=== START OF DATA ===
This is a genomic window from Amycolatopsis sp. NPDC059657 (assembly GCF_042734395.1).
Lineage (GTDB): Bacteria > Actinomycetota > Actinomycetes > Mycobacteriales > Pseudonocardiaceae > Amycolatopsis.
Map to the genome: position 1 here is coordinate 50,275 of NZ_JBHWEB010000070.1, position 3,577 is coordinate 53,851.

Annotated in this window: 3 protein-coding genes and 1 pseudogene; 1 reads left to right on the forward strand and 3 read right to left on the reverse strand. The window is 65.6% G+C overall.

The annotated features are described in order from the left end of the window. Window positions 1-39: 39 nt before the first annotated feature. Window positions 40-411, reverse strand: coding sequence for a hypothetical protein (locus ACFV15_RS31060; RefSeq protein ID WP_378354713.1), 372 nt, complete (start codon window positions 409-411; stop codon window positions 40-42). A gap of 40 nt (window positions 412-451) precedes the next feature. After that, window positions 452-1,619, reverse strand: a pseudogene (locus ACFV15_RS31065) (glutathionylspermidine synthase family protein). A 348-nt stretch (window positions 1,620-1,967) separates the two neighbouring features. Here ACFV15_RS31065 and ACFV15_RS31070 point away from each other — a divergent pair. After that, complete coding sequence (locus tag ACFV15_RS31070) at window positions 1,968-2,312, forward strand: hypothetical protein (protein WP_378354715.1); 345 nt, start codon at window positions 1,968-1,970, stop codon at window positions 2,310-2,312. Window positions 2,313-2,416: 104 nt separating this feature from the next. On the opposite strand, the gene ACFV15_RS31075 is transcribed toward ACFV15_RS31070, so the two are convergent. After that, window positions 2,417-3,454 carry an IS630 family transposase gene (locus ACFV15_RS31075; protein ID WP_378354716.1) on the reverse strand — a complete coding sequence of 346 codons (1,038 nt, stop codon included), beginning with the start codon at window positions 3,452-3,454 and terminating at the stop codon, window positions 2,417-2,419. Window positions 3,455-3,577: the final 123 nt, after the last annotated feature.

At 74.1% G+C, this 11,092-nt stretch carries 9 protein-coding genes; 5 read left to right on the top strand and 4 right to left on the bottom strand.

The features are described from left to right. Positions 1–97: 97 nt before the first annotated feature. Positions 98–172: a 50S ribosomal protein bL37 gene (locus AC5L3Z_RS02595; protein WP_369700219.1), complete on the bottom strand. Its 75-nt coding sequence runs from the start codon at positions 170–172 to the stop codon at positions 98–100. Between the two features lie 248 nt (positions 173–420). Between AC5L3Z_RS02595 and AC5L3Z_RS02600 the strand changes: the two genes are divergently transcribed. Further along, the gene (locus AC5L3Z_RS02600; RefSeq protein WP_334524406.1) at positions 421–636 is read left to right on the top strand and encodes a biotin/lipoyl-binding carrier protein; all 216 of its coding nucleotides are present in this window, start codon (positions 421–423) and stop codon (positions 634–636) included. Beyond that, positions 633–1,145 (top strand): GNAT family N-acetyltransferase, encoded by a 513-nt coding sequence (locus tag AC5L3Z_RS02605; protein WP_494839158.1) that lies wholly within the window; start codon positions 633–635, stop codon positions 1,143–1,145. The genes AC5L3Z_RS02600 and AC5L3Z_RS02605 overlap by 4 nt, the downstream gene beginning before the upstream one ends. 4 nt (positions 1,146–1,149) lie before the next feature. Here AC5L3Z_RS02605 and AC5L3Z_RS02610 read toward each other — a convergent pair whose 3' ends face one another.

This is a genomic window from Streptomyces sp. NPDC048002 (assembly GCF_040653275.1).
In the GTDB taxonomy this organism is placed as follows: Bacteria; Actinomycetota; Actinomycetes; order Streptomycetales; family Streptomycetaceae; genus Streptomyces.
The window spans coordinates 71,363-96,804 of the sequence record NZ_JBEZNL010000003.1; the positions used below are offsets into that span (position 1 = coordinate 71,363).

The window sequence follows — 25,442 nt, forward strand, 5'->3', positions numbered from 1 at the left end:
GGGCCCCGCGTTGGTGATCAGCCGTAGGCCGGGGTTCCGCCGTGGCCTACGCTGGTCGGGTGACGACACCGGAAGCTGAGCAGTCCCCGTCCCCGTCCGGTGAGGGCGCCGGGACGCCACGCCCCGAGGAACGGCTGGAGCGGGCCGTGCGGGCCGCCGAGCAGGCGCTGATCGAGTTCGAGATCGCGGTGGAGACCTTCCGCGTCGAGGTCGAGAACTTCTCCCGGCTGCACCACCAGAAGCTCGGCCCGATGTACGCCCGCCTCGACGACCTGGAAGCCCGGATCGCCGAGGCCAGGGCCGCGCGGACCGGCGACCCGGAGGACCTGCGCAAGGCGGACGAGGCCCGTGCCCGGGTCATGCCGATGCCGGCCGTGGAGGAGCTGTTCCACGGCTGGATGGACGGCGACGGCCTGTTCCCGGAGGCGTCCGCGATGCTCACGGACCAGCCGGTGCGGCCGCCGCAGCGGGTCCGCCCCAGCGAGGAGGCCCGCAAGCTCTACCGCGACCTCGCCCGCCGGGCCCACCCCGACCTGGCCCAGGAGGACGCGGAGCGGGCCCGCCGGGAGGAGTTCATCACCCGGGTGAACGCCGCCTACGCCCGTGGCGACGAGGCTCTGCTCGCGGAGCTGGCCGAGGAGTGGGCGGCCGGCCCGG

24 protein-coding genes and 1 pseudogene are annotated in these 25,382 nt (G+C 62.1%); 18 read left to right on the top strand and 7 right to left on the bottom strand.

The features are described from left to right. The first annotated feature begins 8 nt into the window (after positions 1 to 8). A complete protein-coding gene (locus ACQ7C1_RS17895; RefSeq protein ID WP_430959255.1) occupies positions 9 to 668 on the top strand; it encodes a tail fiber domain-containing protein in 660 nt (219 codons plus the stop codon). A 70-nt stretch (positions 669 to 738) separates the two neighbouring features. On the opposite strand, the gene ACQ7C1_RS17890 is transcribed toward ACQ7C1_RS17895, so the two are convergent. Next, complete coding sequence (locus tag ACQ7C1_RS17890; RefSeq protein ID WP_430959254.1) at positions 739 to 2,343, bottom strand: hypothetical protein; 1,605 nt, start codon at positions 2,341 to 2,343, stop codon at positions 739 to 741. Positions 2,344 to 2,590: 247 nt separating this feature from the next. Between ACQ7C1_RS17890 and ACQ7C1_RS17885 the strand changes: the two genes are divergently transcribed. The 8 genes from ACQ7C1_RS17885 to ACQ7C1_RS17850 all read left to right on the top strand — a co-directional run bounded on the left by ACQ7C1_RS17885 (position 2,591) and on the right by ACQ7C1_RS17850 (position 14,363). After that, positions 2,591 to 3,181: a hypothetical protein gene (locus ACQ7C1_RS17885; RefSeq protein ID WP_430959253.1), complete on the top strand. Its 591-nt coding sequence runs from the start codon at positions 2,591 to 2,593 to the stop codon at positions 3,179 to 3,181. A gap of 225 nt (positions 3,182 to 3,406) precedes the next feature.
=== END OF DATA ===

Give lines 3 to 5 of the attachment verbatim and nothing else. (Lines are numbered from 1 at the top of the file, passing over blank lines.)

Map to the genome: position 1 here is coordinate 50,275 of NZ_JBHWEB010000070.1, position 3,577 is coordinate 53,851.

Annotated in this window: 3 protein-coding genes and 1 pseudogene; 1 reads left to right on the forward strand and 3 read right to left on the reverse strand. The window is 65.6% G+C overall.

The annotated features are described in order from the left end of the window. Window positions 1-39: 39 nt before the first annotated feature. Window positions 40-411, reverse strand: coding sequence for a hypothetical protein (locus ACFV15_RS31060; RefSeq protein ID WP_378354713.1), 372 nt, complete (start codon window positions 409-411; stop codon window positions 40-42). A gap of 40 nt (window positions 412-451) precedes the next feature. After that, window positions 452-1,619, reverse strand: a pseudogene (locus ACFV15_RS31065) (glutathionylspermidine synthase family protein). A 348-nt stretch (window positions 1,620-1,967) separates the two neighbouring features. Here ACFV15_RS31065 and ACFV15_RS31070 point away from each other — a divergent pair. After that, complete coding sequence (locus tag ACFV15_RS31070) at window positions 1,968-2,312, forward strand: hypothetical protein (protein WP_378354715.1); 345 nt, start codon at window positions 1,968-1,970, stop codon at window positions 2,310-2,312. Window positions 2,313-2,416: 104 nt separating this feature from the next. On the opposite strand, the gene ACFV15_RS31075 is transcribed toward ACFV15_RS31070, so the two are convergent. After that, window positions 2,417-3,454 carry an IS630 family transposase gene (locus ACFV15_RS31075; protein ID WP_378354716.1) on the reverse strand — a complete coding sequence of 346 codons (1,038 nt, stop codon included), beginning with the start codon at window positions 3,452-3,454 and terminating at the stop codon, window positions 2,417-2,419. Window positions 3,455-3,577: the final 123 nt, after the last annotated feature.